Normally, I’m a level four at St. Louis Correctional Facility now, and I don’t think it’s changed. Did anything come out of that protest? I don’t think so because it still hasn’t changed. The food is worse here, you really get less portions of food here. The whole thing is about control: control your movement, control of what you received in here. Because I just received a paper from the San Francisco black national paper and they were talking about the Million Prisoner March that just happened August 19th, in Washington D.C. about the human rights and they rejected it. And I asked the counselor about why did you reject it, is that advocating violence? And she just said because it’s speaking about human rights and the conditions of prisoners here. So any time you talk about prisoner conditions, they don’t want the prisons to hear that, they don’t want that kind of news to come in here. The conditions haven’t changed.
When the incident happened, they rounded all of us up and took us down. They had opened a prison, they had opened another prison that had been closed for several years. It was North Side Prison, it had been closed. They opened that prison just to hold over about 100 prisoners from Kinross. They put them in there, because they had nowhere to put them.
They had to cut the water on, and when the water came out, it came out dark orange cause they’d been off. And the conditions were real, it was beyond human living, because there was so much dirt and filth in those cells. They put us in there for about three or four days and after that, they moved us to door stack quarantine and we had to stay there for about three weeks.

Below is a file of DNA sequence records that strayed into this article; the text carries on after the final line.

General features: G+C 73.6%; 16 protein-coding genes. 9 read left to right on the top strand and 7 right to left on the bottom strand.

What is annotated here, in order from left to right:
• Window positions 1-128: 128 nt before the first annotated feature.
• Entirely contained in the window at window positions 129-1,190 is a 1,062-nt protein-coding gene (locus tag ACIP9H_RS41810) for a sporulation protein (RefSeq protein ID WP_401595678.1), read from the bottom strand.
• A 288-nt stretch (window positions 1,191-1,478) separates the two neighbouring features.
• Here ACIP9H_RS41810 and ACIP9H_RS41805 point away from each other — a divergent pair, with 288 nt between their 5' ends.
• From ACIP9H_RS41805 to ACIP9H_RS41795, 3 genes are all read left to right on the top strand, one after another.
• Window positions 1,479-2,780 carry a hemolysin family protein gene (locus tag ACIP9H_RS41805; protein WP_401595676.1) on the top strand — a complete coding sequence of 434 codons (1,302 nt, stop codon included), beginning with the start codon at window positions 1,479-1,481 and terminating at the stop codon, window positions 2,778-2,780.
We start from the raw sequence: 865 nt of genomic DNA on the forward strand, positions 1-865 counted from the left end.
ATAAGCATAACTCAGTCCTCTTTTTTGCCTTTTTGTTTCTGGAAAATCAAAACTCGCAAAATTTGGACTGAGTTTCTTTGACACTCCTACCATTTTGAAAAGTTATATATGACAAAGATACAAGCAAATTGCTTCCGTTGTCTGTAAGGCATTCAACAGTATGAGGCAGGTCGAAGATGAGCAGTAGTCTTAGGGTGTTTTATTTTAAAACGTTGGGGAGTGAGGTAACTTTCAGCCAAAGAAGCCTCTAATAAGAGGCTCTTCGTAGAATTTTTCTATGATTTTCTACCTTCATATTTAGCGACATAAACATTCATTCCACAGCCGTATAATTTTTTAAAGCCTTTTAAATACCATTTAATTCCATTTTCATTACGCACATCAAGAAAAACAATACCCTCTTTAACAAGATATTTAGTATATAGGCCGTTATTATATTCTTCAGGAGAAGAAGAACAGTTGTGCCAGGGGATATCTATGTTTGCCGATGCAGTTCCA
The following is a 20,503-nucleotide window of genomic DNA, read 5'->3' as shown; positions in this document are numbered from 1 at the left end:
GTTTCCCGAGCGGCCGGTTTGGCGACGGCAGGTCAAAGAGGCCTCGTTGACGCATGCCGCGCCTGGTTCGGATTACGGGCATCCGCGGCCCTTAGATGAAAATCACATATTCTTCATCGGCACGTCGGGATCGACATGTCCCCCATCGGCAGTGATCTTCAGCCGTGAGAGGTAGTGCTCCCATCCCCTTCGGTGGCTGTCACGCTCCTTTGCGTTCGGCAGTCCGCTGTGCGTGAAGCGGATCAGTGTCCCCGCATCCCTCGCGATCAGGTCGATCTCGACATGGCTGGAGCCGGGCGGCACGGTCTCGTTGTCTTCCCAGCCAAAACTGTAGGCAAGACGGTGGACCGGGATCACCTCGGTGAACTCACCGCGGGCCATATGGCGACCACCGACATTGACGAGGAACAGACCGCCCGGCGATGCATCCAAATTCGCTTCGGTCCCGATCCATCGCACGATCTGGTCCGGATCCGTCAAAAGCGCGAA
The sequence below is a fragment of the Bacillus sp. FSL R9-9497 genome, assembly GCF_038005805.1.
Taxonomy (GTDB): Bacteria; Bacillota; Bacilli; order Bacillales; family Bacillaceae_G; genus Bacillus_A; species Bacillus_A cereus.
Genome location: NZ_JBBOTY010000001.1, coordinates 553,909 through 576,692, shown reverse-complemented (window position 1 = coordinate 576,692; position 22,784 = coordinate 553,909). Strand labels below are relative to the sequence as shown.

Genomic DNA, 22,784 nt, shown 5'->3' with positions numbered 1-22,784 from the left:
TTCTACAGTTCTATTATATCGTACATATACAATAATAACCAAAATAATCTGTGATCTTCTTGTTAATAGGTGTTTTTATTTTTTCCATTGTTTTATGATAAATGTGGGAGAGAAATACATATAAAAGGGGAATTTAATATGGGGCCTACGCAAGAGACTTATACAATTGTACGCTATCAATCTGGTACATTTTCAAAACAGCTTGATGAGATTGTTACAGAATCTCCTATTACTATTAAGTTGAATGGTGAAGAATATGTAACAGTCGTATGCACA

Then everybody was transferred to Oaks Correctional Facility administration segregation. And once we was put there, I was placed in observation cell for about two months. I was there firstly. There was two cells that had a camera in there, and you can’t flush the toilet, you gotta flush when an officer announce that. They said I was only put in there, because they had no other cells to put me in. But that kinda sounds kind of strange though. They put me in there for two months.
The food condition was worse. We sometimes get less food. It was really about psychological control. I seen guys getting gassed in the hole in there because they was protesting about the food, about the condition of food and they was holding their trays, they was setting themselves up to be gassed as a response there was six guys that came to gas them and took their trays. It was really about psychological warfare in the hole. You know I was just blessed to last. When I was in the hole, I stayed in administrative segregation for eight months and then I was finally released with the help of MAPS and different organizations protesting about us being in the hole by cruel and unusual punishment. It was torture.